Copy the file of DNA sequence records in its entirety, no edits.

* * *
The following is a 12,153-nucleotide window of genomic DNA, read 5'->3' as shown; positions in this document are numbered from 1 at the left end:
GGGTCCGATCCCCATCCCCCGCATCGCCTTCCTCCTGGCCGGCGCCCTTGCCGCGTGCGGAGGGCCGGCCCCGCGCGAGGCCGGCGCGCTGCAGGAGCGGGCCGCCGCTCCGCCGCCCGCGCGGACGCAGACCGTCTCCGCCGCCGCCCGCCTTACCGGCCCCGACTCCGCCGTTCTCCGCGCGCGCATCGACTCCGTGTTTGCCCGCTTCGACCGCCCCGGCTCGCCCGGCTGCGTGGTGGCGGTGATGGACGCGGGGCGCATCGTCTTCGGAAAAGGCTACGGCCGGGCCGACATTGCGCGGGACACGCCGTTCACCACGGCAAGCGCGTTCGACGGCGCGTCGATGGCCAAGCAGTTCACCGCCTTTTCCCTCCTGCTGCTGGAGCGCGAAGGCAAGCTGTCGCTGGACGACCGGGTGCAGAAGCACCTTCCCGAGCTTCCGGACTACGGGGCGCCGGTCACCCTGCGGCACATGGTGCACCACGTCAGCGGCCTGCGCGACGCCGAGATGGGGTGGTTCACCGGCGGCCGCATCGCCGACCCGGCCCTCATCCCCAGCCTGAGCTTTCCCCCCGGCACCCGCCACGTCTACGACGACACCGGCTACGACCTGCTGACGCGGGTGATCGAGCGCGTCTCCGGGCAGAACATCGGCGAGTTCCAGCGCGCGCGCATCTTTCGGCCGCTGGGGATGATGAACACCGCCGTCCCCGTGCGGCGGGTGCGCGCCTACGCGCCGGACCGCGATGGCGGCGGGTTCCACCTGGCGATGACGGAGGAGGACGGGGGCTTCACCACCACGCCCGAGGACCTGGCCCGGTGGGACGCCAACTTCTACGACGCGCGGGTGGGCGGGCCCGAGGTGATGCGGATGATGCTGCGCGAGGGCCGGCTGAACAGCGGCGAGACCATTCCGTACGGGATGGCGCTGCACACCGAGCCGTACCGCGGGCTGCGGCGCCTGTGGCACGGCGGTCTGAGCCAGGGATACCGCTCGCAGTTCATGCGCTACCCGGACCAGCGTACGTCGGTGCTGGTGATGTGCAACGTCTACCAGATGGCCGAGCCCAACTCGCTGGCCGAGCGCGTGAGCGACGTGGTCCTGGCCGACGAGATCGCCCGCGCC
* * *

The following is a 12,153-nucleotide window of genomic DNA, read 5'->3' as shown; positions in this document are numbered from 1 at the left end:
GGGTCCGATCCCCATCCCCCGCATCGCCTTCCTCCTGGCCGGCGCCCTTGCCGCGTGCGGAGGGCCGGCCCCGCGCGAGGCCGGCGCGCTGCAGGAGCGGGCCGCCGCTCCGCCGCCCGCGCGGACGCAGACCGTCTCCGCCGCCGCCCGCCTTACCGGCCCCGACTCCGCCGTTCTCCGCGCGCGCATCGACTCCGTGTTTGCCCGCTTCGACCGCCCCGGCTCGCCCGGCTGCGTGGTGGCGGTGATGGACGCGGGGCGCATCGTCTTCGGAAAAGGCTACGGCCGGGCCGACATTGCGCGGGACACGCCGTTCACCACGGCAAGCGCGTTCGACGGCGCGTCGATGGCCAAGCAGTTCACCGCCTTTTCCCTCCTGCTGCTGGAGCGCGAAGGCAAGCTGTCGCTGGACGACCGGGTGCAGAAGCACCTTCCCGAGCTTCCGGACTACGGGGCGCCGGTCACCCTGCGGCACATGGTGCACCACGTCAGCGGCCTGCGCGACGCCGAGATGGGGTGGTTCACCGGCGGCCGCATCGCCGACCCGGCCCTCATCCCCAGCCTGAGCTTTCCCCCCGGCACCCGCCACGTCTACGACGACACCGGCTACGACCTGCTGACGCGGGTGATCGAGCGCGTCTCCGGGCAGAACATCGGCGAGTTCCAGCGCGCGCGCATCTTTCGGCCGCTGGGGATGATGAACACCGCCGTCCCCGTGCGGCGGGTGCGCGCCTACGCGCCGGACCGCGATGGCGGCGGGTTCCACCTGGCGATGACGGAGGAGGACGGGGGCTTCACCACCACGCCCGAGGACCTGGCCCGGTGGGACGCCAACTTCTACGACGCGCGGGTGGGCGGGCCCGAGGTGATGCGGATGATGCTGCGCGAGGGCCGGCTGAACAGCGGCGAGACCATTCCGTACGGGATGGCGCTGCACACCGAGCCGTACCGCGGGCTGCGGCGCCTGTGGCACGGCGGTCTGAGCCAGGGATACCGCTCGCAGTTCATGCGCTACCCGGACCAGCGTACGTCGGTGCTGGTGATGTGCAACGTCTACCAGATGGCCGAGCCCAACTCGCTGGCCGAGCGCGTGAGCGACGTGGTCCTGGCCGACGAGATCGCCCGCGCC